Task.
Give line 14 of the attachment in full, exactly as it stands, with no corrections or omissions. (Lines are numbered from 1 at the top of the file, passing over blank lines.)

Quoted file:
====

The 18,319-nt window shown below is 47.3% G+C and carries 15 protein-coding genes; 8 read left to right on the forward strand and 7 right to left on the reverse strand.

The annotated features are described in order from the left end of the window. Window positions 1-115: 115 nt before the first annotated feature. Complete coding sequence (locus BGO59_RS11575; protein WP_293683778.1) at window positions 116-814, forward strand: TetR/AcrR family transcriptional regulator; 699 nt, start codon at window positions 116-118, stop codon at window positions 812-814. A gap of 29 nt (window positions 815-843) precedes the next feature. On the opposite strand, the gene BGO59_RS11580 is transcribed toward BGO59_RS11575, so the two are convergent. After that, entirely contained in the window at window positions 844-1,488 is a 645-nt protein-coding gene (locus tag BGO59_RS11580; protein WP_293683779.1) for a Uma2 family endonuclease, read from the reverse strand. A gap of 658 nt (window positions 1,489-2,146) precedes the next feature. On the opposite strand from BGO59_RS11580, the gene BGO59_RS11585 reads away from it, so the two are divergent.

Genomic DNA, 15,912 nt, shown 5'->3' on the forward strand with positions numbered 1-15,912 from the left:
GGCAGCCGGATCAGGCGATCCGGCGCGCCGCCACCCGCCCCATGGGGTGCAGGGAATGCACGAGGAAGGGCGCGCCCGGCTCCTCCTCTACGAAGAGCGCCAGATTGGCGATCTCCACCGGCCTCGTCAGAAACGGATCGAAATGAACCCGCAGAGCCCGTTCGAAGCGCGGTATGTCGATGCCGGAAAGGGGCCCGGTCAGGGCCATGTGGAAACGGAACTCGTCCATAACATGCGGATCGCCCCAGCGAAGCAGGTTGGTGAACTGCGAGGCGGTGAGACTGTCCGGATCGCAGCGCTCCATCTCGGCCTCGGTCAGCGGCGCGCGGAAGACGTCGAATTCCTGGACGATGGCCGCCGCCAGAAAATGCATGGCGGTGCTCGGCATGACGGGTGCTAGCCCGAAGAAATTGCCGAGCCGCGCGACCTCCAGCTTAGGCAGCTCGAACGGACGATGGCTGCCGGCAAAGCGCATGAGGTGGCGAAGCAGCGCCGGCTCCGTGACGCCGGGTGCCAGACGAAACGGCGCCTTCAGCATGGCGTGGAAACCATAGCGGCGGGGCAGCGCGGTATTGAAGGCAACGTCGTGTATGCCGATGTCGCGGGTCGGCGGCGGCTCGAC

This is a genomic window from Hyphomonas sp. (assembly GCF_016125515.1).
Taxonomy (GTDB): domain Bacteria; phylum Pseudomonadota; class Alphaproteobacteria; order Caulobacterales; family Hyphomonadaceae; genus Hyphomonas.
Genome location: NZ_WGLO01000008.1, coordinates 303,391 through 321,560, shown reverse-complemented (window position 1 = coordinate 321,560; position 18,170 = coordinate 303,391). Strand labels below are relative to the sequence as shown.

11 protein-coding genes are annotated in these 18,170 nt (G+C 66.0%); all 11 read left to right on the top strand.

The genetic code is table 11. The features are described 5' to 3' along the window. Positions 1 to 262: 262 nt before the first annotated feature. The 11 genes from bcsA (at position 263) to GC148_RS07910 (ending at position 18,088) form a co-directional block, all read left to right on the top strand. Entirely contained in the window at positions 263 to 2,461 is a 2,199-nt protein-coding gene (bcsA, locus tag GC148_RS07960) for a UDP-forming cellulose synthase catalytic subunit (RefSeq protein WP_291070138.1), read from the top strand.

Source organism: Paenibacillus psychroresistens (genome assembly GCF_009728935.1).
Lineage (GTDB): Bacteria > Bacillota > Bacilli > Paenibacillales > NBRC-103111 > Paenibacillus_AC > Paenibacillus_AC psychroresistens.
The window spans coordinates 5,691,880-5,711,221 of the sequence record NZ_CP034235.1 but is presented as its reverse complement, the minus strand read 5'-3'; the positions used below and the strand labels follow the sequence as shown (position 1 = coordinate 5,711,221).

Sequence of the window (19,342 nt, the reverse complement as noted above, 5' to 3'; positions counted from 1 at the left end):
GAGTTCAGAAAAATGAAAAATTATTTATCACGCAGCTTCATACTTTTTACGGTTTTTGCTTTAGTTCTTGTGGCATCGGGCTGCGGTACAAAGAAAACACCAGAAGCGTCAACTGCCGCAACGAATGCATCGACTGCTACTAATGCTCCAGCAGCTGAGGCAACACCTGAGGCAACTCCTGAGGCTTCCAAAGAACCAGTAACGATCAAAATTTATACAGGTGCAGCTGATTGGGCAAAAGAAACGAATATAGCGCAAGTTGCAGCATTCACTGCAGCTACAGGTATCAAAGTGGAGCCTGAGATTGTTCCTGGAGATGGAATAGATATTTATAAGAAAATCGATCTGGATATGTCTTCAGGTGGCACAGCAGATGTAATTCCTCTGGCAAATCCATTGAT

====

GAGTTCAGAAAAATGAAAAATTATTTATCACGCAGCTTCATACTTTTTACGGTTTTTGCTTTAGTTCTTGTGGCATCGGGCTGCGGTACAAAGAAAACACCAGAAGCGTCAACTGCCGCAACGAATGCATCGACTGCTACTAATGCTCCAGCAGCTGAGGCAACACCTGAGGCAACTCCTGAGGCTTCCAAAGAACCAGTAACGATCAAAATTTATACAGGTGCAGCTGATTGGGCAAAAGAAACGAATATAGCGCAAGTTGCAGCATTCACTGCAGCTACAGGTATCAAAGTGGAGCCTGAGATTGTTCCTGGAGATGGAATAGATATTTATAAGAAAATCGATCTGGATATGTCTTCAGGTGGCACAGCAGATGTAATTCCTCTGGCAAATCCATTGAT